Hate blitzes are becoming increasingly common on Twitch, with bots flooding various streams with racial slurs and other gruesome language. It led to the hashtag #DoBetterTwitch And #ADayOffTwitch Gaining momentum on Twitter, and a response from the platform acknowledging the need to deal with this unfortunate trend more effectively.
For now, Twitch is blaming streamers to prevent these things from happening. Tools like chat mode are available in followers only mode or block certain words and phrases, but one operator gave an excellent explanation of why this is not as easy as it sounds.
ArtForTheApocolypse Run a script to limit how many variations of the word “jogger” can be created using just a mixture of English or Latin characters – as the ribbon notes, Twitch also supports Cyrillic, Greek, Hebrew, and Arabic characters.
“Twitch gives you tools to manage hate raids. You just have to use them.” Well, let’s give it a try… (playing audio) #TwitchDoBetter pic.twitter.com/pvxyJ8Vw1SAugust 22, 2021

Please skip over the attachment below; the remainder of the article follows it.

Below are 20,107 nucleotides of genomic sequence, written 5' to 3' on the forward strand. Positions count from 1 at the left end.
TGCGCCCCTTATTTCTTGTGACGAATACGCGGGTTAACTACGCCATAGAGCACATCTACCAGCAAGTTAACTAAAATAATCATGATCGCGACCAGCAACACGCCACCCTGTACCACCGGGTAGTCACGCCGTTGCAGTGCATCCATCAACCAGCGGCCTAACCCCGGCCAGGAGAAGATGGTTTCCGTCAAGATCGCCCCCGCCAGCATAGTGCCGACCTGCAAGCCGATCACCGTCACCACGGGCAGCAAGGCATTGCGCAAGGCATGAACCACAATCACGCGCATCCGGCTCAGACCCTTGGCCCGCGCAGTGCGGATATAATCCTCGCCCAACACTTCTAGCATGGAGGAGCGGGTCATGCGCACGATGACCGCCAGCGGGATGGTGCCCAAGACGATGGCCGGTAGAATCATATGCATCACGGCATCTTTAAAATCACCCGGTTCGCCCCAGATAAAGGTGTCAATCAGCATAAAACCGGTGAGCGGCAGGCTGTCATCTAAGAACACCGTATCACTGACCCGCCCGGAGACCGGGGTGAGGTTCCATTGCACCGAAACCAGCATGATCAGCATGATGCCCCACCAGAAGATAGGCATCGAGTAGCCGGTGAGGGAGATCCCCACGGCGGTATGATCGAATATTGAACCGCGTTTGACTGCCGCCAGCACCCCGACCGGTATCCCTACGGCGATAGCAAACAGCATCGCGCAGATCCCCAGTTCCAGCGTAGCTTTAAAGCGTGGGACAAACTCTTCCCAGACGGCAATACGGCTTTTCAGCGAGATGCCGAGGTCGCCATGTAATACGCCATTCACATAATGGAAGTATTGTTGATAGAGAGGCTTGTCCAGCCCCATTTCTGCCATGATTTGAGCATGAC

This was the main way a lot of these bots circumvent banned words because Twitch doesn’t automatically pick up alternate spellings. The script has pumped out 21.9 million large variations of the word, all of which will need to be individually blocked using the platform’s tools.
As ArtForTheApocolypse points out, it is not possible to do this type of craft manually. But even with the channel bot blocking those words for him, it could take 76 days just to censor “jogger” and all its variations. “Expecting live streams to manage this issue themselves is not just unfair, it’s not technically feasible,” he says at the end of his video.
Twitch promised thatwork hardTo make the platform more secure for creators, including “channel-wide ban evasion detection and account optimizations to combat this malicious behavior,” but also says the people behind these bots are constantly looking for workarounds.